The London Legacy Development Corporation is considering its options after being ordered to reveal the full deal which will see West Ham occupy the Olympic Stadium from next season.
An information tribunal rejected the LLDC appeal against a London Assembly ruling that the contract between it and the Premier League club should be made public.
It means details of the funding for the Olympic Stadium, built for the London 2012 Olympic and Paralympic Games, must be published, amid suggestions of a lack of transparency over the use of public money in the project.
A spokesperson for LLDC, which is responsible for transforming venues used for the London 2012 Olympic and Paralympic Games, said: “We are disappointed by the tribunal’s decision.
“We have already published the vast majority of the contract and only undertook this appeal following very clear legal advice that to release the remaining details could significantly impact the stadium’s ability to act competitively.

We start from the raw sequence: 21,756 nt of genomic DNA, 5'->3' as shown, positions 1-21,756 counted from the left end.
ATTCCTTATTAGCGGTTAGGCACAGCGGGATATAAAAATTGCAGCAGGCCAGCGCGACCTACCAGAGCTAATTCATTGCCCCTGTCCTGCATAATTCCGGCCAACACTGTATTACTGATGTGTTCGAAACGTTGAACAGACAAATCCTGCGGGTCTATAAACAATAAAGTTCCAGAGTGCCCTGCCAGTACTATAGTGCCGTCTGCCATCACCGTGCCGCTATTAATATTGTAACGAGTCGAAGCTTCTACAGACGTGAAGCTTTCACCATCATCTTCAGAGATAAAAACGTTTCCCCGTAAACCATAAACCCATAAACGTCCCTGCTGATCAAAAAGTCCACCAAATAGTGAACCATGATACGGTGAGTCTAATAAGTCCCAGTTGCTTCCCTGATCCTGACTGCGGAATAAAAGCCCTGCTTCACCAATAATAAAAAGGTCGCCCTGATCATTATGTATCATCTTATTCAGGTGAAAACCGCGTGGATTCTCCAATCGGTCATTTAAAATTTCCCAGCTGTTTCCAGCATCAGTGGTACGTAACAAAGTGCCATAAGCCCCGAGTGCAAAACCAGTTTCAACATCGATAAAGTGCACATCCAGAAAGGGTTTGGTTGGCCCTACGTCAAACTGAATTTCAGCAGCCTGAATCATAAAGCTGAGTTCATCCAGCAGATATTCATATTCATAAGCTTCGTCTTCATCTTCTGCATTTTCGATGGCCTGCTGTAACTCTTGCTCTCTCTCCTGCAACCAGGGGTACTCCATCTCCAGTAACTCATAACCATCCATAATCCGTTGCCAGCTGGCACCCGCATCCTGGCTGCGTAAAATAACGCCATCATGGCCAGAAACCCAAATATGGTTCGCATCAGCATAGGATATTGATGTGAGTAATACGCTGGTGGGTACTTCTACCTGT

“The ruling will result in significant challenges given the commercial realities of a highly competitive market, which could amount to many millions of pounds being lost over the term of a 99-year deal.
“We are considering the judgement very carefully before we decide on the next steps to take.”
LLDC could appeal against the decision.
West Ham were awarded tenancy of the 60,000-seat Olympic Stadium ahead of Tottenham and will leave their Upton Park home this summer.
The Hammers are due to move into the arena in time for the start of the 2016-17 Premier League season.
The venue is also to host the 2017 IAAF and IPC Athletics World Championships.
Olympic Stadium Coalition, a coalition of 14 supporters’ trusts and groups, has been campaigning for the contract to be published.
A spokesperson said on its website: “We’re naturally delighted with the outcome, as we see this as an issue of fairness to the taxpayer, to clubs near and far, and to football as a whole.
“We now respectfully request that the LLDC do what is right, waive the right to an appeal, and publish the deal in full so that it can be properly assessed and its implications understood.”